Young Republicans and Young Democrats are not as Different as They Seem


Nikki Iyer

Cari Brandt (12), Young Democrats co-president and Reagan Hirchag (11), Young Republicans president, stand together despite differing political views.

In such a polarized political climate, most students will have formed their opinion of a club solely based on the name “Young Democrats” or “Young Republicans”. As arguably the most politically charged clubs on campus, simply the existence of both groups has sparked a lot of highly opinionated conversations.

The fault in this is that the majority of students form their assessments of these clubs with little to no understanding of what the club meetings, members, and presidents are actually aspiring to accomplish. To amend this, Young Democrats Co-President, Cari Brandt and Young Republicans President, Reagan Hirchag provided The Express with some insight on the goals and experiences of their clubs this year.

Essentially, for both students, the main goal of their clubs is to get the student body involved in key political issues that they care about.

“I wanted to help teach people about politics and how to get involved in them,” said Brandt. “Being co-president of the club now is incredible because it is easier for me to help others learn how to get involved and be a resource for them as well.”

“I wanted to have an opportunity to vocalize Republican views because I feel like they’ve been kind of misconstrued,” said Hirchag, “so have liberal views, so it’s kind of like two extreme views being moved the wrong way between people.”

Surprisingly, both clubs have more in common than one would think. They are striving to educate others and discuss their own views. In addition, both want to incorporate the opinions from those on both sides, in the hope of creating mutual, less controversial understandings.

“We’re majority Republicans, but I also have a lot of Democrat friends who’ve signed up, and I know about a lot of Republicans who have signed up for young Democrats,” said Hirchag. “They want to see perspectives of both. I feel like if it’s just a room full of Republicans it’s just gonna be one-sided.”

We want to learn from one another and work with both the members of our club and the Young Republicans club to better our understanding in politics and get as many young people involved in advocating for progressive issues,

— Cari Brandt


“I’m going to try to be relatively moderate, but we’ll obviously be leaning right because we’re Young Republicans. Still, we want to bring both sides to the table.”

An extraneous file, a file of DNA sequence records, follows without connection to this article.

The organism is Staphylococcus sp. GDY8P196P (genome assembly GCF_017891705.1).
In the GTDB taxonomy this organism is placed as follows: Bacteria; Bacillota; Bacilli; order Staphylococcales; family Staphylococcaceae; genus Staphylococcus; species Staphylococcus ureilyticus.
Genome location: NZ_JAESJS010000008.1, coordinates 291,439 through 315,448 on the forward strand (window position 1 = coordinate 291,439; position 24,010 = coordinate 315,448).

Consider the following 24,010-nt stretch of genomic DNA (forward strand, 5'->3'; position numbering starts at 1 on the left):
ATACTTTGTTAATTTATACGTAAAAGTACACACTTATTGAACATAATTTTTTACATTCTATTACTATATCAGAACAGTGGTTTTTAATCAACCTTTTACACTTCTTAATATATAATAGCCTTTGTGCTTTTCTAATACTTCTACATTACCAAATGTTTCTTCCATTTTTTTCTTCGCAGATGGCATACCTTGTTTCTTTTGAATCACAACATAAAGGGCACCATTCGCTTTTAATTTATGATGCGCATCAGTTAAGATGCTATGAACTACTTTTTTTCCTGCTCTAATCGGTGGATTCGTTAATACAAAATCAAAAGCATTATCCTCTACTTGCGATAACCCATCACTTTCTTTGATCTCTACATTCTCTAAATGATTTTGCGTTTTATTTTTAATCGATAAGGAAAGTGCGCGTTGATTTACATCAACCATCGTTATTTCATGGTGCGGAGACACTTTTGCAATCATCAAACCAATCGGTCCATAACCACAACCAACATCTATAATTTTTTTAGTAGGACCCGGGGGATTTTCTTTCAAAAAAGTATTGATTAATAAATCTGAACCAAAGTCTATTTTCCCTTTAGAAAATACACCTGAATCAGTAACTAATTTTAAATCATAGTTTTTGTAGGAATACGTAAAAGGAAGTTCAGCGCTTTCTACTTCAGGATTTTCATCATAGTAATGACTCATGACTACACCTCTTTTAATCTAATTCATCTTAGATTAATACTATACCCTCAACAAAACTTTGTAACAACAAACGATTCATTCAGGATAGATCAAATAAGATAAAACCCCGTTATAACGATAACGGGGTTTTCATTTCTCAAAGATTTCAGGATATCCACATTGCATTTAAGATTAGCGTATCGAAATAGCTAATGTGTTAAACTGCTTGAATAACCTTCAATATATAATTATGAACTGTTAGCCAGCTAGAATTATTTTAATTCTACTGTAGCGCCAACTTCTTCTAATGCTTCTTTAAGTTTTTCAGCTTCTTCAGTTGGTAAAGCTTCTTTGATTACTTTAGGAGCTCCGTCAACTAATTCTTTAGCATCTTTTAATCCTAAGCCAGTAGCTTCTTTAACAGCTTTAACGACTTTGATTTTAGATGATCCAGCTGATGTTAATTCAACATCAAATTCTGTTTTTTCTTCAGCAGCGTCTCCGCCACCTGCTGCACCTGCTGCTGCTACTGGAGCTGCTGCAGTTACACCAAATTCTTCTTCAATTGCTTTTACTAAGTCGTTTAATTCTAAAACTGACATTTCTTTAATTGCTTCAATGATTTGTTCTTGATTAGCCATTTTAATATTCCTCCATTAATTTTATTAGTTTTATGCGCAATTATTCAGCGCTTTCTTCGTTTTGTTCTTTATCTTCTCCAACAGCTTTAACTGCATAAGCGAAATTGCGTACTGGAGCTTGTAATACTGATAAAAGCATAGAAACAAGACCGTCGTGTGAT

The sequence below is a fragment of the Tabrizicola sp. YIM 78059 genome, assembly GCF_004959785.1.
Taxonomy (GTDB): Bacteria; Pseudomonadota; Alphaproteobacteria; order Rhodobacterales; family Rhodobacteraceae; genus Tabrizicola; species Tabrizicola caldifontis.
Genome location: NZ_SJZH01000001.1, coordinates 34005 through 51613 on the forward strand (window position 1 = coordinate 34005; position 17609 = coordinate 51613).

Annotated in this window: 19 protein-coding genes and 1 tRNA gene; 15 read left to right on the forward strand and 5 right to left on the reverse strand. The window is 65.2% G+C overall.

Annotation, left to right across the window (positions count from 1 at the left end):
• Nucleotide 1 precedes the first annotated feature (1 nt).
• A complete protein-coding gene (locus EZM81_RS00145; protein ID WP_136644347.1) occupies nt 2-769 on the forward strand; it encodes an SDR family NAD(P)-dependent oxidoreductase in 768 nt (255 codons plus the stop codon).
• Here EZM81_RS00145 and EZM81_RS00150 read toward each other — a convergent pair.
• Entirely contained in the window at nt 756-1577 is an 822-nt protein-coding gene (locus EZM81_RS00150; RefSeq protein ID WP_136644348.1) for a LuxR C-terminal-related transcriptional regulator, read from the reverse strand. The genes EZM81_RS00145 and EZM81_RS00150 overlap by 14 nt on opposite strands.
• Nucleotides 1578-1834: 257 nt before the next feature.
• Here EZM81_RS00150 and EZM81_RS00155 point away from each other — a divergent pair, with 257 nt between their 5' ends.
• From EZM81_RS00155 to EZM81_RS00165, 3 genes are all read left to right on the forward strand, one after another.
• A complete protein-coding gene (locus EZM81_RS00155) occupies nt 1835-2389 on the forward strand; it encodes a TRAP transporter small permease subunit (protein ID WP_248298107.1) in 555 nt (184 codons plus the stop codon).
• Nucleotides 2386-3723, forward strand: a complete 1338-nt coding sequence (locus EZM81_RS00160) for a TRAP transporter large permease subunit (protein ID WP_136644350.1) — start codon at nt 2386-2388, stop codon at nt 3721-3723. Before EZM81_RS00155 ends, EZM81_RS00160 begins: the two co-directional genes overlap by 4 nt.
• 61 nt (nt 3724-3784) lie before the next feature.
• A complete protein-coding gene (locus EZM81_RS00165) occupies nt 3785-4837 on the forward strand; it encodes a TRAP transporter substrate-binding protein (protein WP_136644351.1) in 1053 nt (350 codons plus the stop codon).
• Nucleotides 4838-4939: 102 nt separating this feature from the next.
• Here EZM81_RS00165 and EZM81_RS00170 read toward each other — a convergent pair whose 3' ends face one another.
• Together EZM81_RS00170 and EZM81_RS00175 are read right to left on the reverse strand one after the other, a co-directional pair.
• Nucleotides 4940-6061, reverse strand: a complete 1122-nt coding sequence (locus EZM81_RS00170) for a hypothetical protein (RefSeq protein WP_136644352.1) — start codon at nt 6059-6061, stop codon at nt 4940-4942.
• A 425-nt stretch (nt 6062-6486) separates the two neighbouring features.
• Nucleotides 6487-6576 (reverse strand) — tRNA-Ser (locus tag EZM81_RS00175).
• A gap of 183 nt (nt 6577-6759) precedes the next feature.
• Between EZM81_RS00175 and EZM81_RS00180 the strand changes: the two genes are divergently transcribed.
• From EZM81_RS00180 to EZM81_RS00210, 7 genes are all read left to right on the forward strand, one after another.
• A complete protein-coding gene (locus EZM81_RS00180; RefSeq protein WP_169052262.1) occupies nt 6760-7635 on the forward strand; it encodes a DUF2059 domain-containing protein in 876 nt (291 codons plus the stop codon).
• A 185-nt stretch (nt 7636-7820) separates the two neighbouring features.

Brandt agrees with the sentiment of incorporating diverse views. “We want to learn from one another and work with both the members of our club and the Young Republicans club to better our understanding in politics and get as many young people involved in advocating for progressive issues,” said Brandt. 

“While our club is mostly made up of people with more liberal views, anyone is welcome to attend meetings and join the club despite their political views to see what it’s about and to learn about what we do.”

Both clubs are designed to spark discussion about important topics and views of both sides.

Neither of these clubs wishes to center around political candidates and figures.

“In the group chat I made with people who signed up, they’re already like ‘Trump 2024’”, said Hirchag. “This club does not endorse Donald Trump.”

Despite this, negative and politicized backlash from the community has been faced by both clubs. Many, based on their initial opinions of the club, will not even bother to consider what both clubs stand for.

“It is often assumed that only people who identify with the democratic political party can join our club and that we are closed off to people with less liberal views. However, we welcome anyone and everyone to sit in on meetings and participate in the club with us,” said Brandt.

Fundamentally, the two clubs are not as different as they would initially seem. In the end, they both strive to accomplish similar goals.

“The goal of the Young Democrats club is to mobilize young people to participate in the electoral process, advocate for progressive issues, and train the next generation of progressive leaders,” said Brandt.

“My goal for Young Republicans is to, as best as I can, politically inform people about the Republican party and about current events,” said Hirchag.

If you are interested in learning more, the first Young Democrats meeting this year will be held on Friday, October 22nd. Young Republicans meetings will be every second Thursday of each month. Both will be held in Mr. Snedeker’s classroom.